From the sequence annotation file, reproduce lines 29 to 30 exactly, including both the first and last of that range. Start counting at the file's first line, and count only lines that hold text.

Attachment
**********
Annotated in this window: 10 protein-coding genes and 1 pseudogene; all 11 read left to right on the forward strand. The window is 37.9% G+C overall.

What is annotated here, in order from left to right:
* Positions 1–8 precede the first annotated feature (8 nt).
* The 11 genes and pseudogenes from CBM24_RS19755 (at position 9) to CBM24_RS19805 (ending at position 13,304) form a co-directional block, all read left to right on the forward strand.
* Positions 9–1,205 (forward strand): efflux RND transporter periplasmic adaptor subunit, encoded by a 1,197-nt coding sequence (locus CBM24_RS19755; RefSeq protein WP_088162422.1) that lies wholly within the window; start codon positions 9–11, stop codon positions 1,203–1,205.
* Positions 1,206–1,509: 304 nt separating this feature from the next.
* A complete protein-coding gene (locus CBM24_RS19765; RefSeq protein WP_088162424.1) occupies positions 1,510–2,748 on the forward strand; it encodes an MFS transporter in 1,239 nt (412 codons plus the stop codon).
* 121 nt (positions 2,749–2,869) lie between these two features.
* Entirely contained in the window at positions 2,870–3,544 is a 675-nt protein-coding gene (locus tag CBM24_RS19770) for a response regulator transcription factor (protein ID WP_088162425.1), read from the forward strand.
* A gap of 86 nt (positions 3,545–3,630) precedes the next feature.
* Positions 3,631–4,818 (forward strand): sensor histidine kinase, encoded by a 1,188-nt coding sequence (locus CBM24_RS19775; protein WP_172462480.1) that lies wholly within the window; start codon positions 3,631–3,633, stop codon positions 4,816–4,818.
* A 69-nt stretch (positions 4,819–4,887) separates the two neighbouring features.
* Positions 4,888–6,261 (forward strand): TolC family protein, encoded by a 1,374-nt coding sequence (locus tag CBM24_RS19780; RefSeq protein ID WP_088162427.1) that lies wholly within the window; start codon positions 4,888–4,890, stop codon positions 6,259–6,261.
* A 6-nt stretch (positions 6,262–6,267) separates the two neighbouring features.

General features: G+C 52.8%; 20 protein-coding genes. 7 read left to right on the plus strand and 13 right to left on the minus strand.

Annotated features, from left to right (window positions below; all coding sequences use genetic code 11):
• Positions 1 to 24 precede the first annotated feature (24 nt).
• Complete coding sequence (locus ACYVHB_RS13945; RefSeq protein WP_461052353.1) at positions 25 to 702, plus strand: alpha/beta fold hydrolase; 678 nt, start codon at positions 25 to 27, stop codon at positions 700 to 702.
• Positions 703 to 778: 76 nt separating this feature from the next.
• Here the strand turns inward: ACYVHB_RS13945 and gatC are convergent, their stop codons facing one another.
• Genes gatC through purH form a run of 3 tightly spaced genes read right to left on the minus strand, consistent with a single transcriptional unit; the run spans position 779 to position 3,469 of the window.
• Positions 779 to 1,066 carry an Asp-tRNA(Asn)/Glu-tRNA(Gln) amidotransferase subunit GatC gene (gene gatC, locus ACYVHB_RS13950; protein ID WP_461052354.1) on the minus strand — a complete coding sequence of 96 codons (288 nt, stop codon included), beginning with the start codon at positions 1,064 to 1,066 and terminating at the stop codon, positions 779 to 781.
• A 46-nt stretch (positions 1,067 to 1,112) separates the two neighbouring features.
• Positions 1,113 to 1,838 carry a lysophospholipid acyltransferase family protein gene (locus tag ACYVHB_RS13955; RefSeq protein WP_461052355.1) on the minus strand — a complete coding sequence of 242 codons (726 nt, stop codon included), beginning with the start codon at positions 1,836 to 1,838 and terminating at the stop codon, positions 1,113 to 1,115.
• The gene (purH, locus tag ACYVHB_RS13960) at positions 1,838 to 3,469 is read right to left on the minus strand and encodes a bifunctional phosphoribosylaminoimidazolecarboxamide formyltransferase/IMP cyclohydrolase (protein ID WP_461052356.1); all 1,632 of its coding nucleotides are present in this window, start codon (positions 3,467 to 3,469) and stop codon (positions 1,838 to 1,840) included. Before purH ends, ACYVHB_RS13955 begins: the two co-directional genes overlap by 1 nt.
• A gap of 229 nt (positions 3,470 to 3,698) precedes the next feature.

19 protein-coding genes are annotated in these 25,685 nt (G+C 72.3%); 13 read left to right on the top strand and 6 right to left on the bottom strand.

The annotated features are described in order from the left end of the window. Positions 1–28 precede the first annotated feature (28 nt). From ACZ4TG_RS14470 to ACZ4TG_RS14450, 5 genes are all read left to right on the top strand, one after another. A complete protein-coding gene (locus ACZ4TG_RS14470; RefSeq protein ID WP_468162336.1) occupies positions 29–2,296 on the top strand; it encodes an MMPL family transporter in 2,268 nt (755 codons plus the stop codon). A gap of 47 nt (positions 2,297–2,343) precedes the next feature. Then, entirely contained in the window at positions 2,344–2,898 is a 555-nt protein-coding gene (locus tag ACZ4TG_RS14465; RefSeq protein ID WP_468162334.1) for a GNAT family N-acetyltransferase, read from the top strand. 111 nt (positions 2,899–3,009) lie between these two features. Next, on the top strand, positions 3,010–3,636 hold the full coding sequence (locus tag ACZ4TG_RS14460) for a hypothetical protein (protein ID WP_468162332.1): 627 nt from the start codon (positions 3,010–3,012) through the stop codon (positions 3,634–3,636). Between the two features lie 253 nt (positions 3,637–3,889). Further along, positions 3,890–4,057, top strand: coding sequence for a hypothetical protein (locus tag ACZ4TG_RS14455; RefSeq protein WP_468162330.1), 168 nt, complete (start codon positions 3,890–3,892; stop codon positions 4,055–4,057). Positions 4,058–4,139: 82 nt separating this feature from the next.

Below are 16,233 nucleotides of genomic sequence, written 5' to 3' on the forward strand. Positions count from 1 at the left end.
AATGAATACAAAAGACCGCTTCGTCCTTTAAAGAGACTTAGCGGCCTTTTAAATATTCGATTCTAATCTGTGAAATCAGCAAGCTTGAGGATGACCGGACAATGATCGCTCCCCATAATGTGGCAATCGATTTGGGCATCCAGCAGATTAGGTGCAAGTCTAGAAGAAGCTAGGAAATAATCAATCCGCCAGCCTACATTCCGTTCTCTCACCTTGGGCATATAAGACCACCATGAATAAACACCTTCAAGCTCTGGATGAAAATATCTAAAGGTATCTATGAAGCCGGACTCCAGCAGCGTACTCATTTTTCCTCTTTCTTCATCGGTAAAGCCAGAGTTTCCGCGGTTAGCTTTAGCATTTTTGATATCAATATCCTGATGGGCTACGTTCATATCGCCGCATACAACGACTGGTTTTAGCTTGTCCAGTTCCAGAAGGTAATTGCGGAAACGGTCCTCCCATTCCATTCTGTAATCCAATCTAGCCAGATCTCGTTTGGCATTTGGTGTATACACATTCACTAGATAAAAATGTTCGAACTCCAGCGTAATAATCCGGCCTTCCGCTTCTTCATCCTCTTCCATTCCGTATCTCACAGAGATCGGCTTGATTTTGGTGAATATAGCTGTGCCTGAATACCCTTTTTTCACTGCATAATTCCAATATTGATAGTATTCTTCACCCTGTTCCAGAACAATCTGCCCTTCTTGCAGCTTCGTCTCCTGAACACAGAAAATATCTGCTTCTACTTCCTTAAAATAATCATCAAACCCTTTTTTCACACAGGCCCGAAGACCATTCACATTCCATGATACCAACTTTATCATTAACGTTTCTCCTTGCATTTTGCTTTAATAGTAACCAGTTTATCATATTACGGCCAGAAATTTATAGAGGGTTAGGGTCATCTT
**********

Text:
Below are 16,233 nucleotides of genomic sequence, written 5' to 3' on the forward strand. Positions count from 1 at the left end.
AATGAATACAAAAGACCGCTTCGTCCTTTAAAGAGACTTAGCGGCCTTTTAAATATTCGATTCTAATCTGTGAAATCAGCAAGCTTGAGGATGACCGGACAATGATCGCTCCCCATAATGTGGCAATCGATTTGGGCATCCAGCAGATTAGGTGCAAGTCTAGAAGAAGCTAGGAAATAATCAATCCGCCAGCCTACATTCCGTTCTCTCACCTTGGGCATATAAGACCACCATGAATAAACACCTTCAAGCTCTGGATGAAAATATCTAAAGGTATCTATGAAGCCGGACTCCAGCAGCGTACTCATTTTTCCTCTTTCTTCATCGGTAAAGCCAGAGTTTCCGCGGTTAGCTTTAGCATTTTTGATATCAATATCCTGATGGGCTACGTTCATATCGCCGCATACAACGACTGGTTTTAGCTTGTCCAGTTCCAGAAGGTAATTGCGGAAACGGTCCTCCCATTCCATTCTGTAATCCAATCTAGCCAGATCTCGTTTGGCATTTGGTGTATACACATTCACTAGATAAAAATGTTCGAACTCCAGCGTAATAATCCGGCCTTCCGCTTCTTCATCCTCTTCCATTCCGTATCTCACAGAGATCGGCTTGATTTTGGTGAATATAGCTGTGCCTGAATACCCTTTTTTCACTGCATAATTCCAATATTGATAGTATTCTTCACCCTGTTCCAGAACAATCTGCCCTTCTTGCAGCTTCGTCTCCTGAACACAGAAAATATCTGCTTCTACTTCCTTAAAATAATCATCAAACCCTTTTTTCACACAGGCCCGAAGACCATTCACATTCCATGATACCAACTTTATCATTAACGTTTCTCCTTGCATTTTGCTTTAATAGTAACCAGTTTATCATATTACGGCCAGAAATTTATAGAGGGTTAGGGTCATCTT